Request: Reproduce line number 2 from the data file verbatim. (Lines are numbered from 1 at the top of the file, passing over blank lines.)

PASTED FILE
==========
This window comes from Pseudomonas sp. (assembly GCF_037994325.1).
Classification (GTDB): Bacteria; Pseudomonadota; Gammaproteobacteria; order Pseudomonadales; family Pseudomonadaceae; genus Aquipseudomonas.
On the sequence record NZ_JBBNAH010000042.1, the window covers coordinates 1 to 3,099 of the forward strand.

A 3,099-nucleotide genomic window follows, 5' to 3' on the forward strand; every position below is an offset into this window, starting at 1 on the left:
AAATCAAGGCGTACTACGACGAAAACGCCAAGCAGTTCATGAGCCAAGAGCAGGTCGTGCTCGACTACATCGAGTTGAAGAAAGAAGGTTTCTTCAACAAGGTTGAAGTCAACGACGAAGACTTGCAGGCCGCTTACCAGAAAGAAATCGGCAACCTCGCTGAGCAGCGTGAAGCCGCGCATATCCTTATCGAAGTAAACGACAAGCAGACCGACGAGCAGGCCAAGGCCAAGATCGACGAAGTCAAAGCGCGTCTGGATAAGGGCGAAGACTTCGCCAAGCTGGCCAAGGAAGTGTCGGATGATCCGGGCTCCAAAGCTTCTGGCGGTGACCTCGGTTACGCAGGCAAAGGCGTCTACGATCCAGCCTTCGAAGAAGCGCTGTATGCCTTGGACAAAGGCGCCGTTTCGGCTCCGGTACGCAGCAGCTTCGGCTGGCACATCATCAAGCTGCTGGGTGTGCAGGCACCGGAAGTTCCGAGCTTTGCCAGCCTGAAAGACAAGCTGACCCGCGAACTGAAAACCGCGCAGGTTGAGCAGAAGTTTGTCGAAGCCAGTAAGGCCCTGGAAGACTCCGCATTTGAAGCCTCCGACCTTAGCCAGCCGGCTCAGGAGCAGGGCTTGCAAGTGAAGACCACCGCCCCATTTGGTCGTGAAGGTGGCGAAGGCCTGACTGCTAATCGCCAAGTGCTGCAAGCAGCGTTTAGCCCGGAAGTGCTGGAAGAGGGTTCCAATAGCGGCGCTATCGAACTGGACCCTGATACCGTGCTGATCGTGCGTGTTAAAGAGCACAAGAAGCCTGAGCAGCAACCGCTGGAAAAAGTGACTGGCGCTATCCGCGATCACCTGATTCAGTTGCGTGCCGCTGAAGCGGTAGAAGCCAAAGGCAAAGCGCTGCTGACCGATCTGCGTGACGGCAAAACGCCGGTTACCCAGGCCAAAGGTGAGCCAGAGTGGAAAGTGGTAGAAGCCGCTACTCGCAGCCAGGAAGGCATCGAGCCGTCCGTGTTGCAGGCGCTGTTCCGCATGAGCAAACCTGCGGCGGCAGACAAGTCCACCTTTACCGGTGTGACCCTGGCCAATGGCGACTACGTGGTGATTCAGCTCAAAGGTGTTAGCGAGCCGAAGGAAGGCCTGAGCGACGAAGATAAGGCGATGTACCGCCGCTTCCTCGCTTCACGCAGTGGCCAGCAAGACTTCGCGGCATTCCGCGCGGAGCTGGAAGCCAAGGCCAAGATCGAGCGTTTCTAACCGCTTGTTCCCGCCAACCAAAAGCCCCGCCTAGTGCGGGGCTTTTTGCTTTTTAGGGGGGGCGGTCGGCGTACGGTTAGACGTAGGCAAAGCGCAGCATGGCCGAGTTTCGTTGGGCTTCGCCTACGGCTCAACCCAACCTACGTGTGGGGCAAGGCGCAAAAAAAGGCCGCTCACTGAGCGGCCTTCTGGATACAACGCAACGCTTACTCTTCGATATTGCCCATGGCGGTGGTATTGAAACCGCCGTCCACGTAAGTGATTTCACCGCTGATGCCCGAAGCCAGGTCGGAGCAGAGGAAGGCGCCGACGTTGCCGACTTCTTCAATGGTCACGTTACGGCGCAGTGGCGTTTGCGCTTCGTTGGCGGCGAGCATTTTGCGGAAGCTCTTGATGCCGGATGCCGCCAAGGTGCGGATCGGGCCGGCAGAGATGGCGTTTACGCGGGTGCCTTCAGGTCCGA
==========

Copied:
Classification (GTDB): Bacteria; Pseudomonadota; Gammaproteobacteria; order Pseudomonadales; family Pseudomonadaceae; genus Aquipseudomonas.